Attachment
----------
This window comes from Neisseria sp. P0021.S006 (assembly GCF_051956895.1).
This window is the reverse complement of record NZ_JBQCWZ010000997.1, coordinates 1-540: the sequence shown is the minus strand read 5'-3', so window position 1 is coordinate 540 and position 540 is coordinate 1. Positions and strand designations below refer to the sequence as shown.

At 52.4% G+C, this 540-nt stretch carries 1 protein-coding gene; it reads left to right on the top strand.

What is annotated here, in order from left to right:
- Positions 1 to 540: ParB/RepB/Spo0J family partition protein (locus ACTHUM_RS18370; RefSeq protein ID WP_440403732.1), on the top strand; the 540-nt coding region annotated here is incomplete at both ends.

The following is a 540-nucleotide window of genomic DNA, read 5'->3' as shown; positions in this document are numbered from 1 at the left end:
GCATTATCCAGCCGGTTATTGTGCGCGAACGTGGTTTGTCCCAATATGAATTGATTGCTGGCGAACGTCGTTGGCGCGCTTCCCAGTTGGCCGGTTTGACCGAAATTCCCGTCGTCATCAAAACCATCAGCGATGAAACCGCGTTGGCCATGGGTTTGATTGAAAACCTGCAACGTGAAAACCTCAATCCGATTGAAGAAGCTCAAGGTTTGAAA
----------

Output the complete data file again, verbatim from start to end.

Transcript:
This window comes from Neisseria sp. P0021.S006 (assembly GCF_051956895.1).
This window is the reverse complement of record NZ_JBQCWZ010000997.1, coordinates 1-540: the sequence shown is the minus strand read 5'-3', so window position 1 is coordinate 540 and position 540 is coordinate 1. Positions and strand designations below refer to the sequence as shown.

At 52.4% G+C, this 540-nt stretch carries 1 protein-coding gene; it reads left to right on the top strand.

What is annotated here, in order from left to right:
- Positions 1 to 540: ParB/RepB/Spo0J family partition protein (locus ACTHUM_RS18370; RefSeq protein ID WP_440403732.1), on the top strand; the 540-nt coding region annotated here is incomplete at both ends.

The following is a 540-nucleotide window of genomic DNA, read 5'->3' as shown; positions in this document are numbered from 1 at the left end:
GCATTATCCAGCCGGTTATTGTGCGCGAACGTGGTTTGTCCCAATATGAATTGATTGCTGGCGAACGTCGTTGGCGCGCTTCCCAGTTGGCCGGTTTGACCGAAATTCCCGTCGTCATCAAAACCATCAGCGATGAAACCGCGTTGGCCATGGGTTTGATTGAAAACCTGCAACGTGAAAACCTCAATCCGATTGAAGAAGCTCAAGGTTTGAAA